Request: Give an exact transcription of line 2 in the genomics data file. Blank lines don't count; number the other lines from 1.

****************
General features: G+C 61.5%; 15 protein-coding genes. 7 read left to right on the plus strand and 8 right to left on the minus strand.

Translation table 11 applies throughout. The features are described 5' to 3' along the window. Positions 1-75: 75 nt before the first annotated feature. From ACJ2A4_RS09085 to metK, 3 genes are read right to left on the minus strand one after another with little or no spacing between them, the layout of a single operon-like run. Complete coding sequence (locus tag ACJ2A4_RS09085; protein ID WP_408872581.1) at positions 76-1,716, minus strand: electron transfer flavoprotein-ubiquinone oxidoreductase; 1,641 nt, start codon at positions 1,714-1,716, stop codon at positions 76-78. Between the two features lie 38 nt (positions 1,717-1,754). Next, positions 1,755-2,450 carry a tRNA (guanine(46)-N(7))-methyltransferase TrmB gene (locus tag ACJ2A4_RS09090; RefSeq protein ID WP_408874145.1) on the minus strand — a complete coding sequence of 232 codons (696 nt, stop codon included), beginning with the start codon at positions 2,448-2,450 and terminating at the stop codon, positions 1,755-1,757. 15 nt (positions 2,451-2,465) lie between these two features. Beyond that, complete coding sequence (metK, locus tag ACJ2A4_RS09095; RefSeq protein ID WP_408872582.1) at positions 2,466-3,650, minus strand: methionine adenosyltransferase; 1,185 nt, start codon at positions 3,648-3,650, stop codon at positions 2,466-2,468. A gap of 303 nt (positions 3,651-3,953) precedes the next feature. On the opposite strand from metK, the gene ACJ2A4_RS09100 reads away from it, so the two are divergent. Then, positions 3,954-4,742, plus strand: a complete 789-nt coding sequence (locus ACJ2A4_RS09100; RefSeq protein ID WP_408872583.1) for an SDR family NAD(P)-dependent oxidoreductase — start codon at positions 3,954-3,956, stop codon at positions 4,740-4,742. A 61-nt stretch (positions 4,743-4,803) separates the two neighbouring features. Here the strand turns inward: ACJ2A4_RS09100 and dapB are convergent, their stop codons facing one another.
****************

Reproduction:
Translation table 11 applies throughout. The features are described 5' to 3' along the window. Positions 1-75: 75 nt before the first annotated feature. From ACJ2A4_RS09085 to metK, 3 genes are read right to left on the minus strand one after another with little or no spacing between them, the layout of a single operon-like run. Complete coding sequence (locus tag ACJ2A4_RS09085; protein ID WP_408872581.1) at positions 76-1,716, minus strand: electron transfer flavoprotein-ubiquinone oxidoreductase; 1,641 nt, start codon at positions 1,714-1,716, stop codon at positions 76-78. Between the two features lie 38 nt (positions 1,717-1,754). Next, positions 1,755-2,450 carry a tRNA (guanine(46)-N(7))-methyltransferase TrmB gene (locus tag ACJ2A4_RS09090; RefSeq protein ID WP_408874145.1) on the minus strand — a complete coding sequence of 232 codons (696 nt, stop codon included), beginning with the start codon at positions 2,448-2,450 and terminating at the stop codon, positions 1,755-1,757. 15 nt (positions 2,451-2,465) lie between these two features. Beyond that, complete coding sequence (metK, locus tag ACJ2A4_RS09095; RefSeq protein ID WP_408872582.1) at positions 2,466-3,650, minus strand: methionine adenosyltransferase; 1,185 nt, start codon at positions 3,648-3,650, stop codon at positions 2,466-2,468. A gap of 303 nt (positions 3,651-3,953) precedes the next feature. On the opposite strand from metK, the gene ACJ2A4_RS09100 reads away from it, so the two are divergent. Then, positions 3,954-4,742, plus strand: a complete 789-nt coding sequence (locus ACJ2A4_RS09100; RefSeq protein ID WP_408872583.1) for an SDR family NAD(P)-dependent oxidoreductase — start codon at positions 3,954-3,956, stop codon at positions 4,740-4,742. A 61-nt stretch (positions 4,743-4,803) separates the two neighbouring features. Here the strand turns inward: ACJ2A4_RS09100 and dapB are convergent, their stop codons facing one another.